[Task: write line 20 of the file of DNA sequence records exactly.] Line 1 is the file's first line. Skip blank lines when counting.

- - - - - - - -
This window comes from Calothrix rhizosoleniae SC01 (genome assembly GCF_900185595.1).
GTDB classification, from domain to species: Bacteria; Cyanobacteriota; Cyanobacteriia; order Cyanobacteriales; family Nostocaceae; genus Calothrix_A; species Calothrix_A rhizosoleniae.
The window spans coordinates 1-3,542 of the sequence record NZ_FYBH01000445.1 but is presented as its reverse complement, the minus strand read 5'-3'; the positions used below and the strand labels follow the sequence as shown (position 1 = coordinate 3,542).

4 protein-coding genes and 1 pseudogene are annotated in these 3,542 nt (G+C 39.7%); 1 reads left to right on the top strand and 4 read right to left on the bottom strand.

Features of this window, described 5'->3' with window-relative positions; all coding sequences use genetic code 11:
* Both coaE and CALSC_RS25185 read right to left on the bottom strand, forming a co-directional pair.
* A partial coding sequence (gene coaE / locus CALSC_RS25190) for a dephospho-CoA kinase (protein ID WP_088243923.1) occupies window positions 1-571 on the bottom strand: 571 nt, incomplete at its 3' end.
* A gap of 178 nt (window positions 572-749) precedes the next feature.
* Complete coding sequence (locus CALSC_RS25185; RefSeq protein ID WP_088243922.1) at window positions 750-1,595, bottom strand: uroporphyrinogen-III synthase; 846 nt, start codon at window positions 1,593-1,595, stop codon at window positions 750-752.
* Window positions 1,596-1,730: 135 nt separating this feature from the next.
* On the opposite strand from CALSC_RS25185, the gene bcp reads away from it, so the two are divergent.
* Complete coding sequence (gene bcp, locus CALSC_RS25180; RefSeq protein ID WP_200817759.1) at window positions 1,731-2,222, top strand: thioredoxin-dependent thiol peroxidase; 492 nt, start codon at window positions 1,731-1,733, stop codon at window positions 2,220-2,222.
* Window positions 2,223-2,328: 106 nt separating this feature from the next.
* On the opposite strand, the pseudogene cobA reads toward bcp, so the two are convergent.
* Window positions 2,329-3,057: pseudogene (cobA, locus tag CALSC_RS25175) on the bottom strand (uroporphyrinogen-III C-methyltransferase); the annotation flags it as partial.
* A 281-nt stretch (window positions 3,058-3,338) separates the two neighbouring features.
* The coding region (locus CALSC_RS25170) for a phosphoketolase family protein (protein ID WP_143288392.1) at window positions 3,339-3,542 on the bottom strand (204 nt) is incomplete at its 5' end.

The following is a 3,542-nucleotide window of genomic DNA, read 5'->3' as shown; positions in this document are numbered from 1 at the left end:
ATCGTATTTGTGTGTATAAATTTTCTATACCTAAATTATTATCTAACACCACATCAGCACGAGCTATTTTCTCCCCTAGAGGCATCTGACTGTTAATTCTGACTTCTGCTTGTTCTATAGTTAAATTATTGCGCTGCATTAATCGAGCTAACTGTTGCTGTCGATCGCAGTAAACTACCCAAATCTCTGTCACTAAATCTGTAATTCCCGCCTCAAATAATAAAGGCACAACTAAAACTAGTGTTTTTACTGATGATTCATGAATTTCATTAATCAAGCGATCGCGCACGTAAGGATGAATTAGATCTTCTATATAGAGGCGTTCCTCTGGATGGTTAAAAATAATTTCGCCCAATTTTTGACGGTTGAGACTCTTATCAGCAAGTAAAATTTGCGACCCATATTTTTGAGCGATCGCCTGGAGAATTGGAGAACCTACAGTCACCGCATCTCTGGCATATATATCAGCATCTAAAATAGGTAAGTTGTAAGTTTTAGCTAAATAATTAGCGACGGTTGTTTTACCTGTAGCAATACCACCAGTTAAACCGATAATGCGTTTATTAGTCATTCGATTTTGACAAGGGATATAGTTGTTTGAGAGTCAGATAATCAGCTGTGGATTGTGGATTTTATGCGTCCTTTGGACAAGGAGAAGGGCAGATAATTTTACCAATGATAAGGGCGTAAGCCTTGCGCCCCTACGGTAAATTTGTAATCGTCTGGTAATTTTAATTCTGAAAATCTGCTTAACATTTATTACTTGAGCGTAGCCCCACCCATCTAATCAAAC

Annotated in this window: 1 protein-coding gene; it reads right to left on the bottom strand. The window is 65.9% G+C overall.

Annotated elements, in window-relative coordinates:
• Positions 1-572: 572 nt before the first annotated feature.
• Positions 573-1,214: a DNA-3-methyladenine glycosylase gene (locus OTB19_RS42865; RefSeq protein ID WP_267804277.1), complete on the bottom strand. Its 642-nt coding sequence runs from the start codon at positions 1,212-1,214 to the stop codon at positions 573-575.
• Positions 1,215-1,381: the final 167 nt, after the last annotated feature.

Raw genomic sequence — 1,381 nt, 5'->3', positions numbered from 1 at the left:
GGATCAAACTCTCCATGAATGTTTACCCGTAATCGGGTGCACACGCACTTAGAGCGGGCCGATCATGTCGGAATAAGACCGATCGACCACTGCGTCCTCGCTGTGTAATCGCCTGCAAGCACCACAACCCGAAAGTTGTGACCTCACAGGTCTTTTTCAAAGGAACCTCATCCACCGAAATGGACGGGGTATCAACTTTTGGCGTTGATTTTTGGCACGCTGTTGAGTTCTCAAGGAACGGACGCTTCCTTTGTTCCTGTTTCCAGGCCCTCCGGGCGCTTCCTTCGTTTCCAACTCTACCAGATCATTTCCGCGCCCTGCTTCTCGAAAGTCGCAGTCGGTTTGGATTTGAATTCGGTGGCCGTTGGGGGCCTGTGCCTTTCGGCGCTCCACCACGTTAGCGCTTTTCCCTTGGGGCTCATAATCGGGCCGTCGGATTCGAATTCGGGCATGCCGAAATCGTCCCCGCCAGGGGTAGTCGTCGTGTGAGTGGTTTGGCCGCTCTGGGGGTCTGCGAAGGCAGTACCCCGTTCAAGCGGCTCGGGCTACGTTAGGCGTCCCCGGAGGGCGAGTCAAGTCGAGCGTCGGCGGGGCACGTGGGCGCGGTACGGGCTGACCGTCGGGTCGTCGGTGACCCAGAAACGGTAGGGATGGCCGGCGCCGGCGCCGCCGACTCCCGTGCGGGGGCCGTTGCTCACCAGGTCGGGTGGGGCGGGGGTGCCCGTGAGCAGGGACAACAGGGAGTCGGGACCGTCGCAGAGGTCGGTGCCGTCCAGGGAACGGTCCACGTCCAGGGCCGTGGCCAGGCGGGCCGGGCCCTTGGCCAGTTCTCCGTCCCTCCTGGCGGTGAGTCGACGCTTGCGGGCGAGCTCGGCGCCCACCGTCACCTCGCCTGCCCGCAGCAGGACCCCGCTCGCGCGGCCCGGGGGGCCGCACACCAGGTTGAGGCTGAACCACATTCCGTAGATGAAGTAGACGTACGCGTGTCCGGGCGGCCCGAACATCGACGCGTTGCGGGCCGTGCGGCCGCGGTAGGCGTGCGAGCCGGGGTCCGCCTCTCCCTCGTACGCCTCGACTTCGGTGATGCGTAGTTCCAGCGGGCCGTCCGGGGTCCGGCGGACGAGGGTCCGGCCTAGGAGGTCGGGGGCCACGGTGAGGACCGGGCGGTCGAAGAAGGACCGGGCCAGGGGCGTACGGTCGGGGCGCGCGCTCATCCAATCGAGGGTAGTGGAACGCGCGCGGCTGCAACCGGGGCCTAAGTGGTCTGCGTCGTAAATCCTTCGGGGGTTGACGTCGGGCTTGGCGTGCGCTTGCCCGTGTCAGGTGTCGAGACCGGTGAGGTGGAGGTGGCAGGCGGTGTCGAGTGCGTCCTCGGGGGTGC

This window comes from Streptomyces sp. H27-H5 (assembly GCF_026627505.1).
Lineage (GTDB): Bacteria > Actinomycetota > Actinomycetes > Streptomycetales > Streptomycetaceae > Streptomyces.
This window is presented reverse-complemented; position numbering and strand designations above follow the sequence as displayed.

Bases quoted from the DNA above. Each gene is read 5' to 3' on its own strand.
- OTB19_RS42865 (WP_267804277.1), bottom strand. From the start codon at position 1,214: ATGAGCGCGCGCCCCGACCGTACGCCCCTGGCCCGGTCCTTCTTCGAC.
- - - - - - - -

Annotated in this window: 1 protein-coding gene; it reads right to left on the bottom strand. The window is 65.9% G+C overall.